Nothing suggests excitement or suspense quite like someone saying, “Cover me.” When you hear this, you know something big is about to happen. In movies it might be a safety officer or soldier as they risk their life running through a hale of gunfire to neutralize the bad guy or the enemy.
The request doesn’t require explanation. The person being asked to do the covering implicitly understands the responsibility that goes along with the appeal and instinctively carries it out. Conversely, the person making the request acknowledges the ability of their partner to provide the necessary cover they’re requesting.
But action movies and life-and-death situations aren’t the only places where we see people ask someone to cover them.
In his book Unreasonable Hospitality author and restauranteur Will Guidara makes a strong point for how this request plays out with employees in a business. He writes, “You cannot expect someone to keep giving all of themselves if you put someone alongside them who isn’t willing to do the same.” He continues, “… the best way to respect and reward the A players on your team is to surround them with other A players.”
As Guidara suggests, we make a mistake and do our companies and the people who work in them a huge disservice when we hire people who aren’t capable of covering someone else or who just don’t grasp the concept. On the other hand, if we go into the hiring process with the understanding that we will only hire employees able to back up others, then we set the stage for a truly great workplace.
In operations “Cover me” might be someone stepping up when another worker gets hurt or calls in sick. Or when someone lends their specialized expertise to save a project that’s heading sideways.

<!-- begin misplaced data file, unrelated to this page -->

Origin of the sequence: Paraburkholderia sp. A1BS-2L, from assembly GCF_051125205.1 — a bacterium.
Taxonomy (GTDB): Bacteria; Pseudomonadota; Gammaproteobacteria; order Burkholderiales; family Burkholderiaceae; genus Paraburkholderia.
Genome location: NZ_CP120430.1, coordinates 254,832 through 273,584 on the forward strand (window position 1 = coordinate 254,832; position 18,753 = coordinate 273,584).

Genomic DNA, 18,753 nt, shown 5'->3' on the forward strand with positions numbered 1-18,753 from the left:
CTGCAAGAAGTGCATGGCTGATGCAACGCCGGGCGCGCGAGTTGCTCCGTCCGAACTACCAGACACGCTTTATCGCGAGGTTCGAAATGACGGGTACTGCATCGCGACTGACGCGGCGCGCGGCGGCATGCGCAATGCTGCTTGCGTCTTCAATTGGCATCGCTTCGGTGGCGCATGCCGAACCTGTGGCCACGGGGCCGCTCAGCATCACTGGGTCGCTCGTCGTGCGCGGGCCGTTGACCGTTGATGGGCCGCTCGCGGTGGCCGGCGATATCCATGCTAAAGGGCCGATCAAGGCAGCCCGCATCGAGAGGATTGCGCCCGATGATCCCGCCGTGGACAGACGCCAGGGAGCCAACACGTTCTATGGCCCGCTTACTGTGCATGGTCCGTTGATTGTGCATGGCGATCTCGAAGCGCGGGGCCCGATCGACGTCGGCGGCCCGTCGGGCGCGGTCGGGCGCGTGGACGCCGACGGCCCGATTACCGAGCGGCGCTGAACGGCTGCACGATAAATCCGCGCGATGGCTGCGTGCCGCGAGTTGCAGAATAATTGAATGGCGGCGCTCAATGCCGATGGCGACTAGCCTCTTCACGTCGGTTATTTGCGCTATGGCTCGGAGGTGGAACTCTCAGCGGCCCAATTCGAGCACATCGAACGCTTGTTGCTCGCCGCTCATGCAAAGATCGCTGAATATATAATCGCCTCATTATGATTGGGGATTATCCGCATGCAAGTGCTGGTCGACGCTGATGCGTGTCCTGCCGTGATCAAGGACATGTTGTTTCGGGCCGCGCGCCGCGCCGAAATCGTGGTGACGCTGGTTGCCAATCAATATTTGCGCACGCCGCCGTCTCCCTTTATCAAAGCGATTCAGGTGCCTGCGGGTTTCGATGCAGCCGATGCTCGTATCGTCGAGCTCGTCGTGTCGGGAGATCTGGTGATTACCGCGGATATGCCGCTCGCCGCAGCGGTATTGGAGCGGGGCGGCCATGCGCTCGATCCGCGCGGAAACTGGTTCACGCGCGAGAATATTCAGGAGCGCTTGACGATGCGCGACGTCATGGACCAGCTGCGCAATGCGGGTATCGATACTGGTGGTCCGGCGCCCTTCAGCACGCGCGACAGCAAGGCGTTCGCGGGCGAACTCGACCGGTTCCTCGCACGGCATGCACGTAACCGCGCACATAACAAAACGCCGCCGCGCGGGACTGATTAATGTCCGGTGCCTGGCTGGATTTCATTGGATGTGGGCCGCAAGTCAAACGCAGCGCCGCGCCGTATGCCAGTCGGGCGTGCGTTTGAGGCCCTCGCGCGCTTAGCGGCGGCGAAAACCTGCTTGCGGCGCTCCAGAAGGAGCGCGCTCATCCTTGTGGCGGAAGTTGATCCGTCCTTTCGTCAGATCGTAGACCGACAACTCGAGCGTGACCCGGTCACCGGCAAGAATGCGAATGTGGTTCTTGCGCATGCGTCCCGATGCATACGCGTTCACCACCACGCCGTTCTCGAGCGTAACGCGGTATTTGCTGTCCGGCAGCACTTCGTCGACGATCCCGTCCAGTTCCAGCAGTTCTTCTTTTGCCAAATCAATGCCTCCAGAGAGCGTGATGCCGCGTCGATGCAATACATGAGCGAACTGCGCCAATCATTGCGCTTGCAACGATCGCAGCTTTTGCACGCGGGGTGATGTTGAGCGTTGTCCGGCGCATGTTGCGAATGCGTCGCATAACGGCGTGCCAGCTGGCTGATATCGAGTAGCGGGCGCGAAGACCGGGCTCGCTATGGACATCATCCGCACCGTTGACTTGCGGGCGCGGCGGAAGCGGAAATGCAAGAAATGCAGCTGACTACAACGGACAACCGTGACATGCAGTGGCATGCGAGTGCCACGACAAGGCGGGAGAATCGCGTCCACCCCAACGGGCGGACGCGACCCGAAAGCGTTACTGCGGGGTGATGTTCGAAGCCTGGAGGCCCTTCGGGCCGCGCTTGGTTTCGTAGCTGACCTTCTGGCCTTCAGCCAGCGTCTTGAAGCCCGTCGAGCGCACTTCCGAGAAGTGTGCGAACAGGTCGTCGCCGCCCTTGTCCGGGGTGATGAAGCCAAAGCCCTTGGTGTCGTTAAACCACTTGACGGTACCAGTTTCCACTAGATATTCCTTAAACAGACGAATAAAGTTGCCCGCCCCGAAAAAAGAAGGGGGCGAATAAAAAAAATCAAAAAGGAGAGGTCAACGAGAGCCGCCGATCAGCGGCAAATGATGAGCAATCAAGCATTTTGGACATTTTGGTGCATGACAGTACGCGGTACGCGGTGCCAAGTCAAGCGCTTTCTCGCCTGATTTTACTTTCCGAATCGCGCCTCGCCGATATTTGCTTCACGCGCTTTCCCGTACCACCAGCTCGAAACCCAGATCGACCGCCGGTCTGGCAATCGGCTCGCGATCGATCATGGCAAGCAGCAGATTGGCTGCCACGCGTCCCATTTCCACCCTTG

Those in administration are well aware of the “Cover me” concept as they’re often the ones who cover for the shortfalls of others. Incorrect or incomplete information? “No problem, I’ll look it up.” Rapidly approaching deadlines for reports? “No worries, I’ll stay late to get it done.” Deflecting that unwanted phone call? “I’ll handle it.”
Covering someone isn’t limited to big things. It can also apply to small things like turning out the lights or locking the door before you leave the building.
We’ve all been in situations where we’ve had to ask someone to cover for us or we’ve been asked to cover for them. We’re aware of the obligations and the sacrifices it may involve. We’ve all experienced the responsibility we have as members of a team to cover each other and the anxiousness we feel if we can’t rely on our team members to do the same.
Consider how this concept impacts the trust, loyalty, honor, and generosity of a company’s workforce—whether 1 employee or 100—and the culture it fosters when it’s present. Then consider the consequences to the organization when it isn’t.
Perhaps adding a question to our hiring process about what “Cover me” means to applicants will help to forge the team of workers we want or to reinforce the one already in place.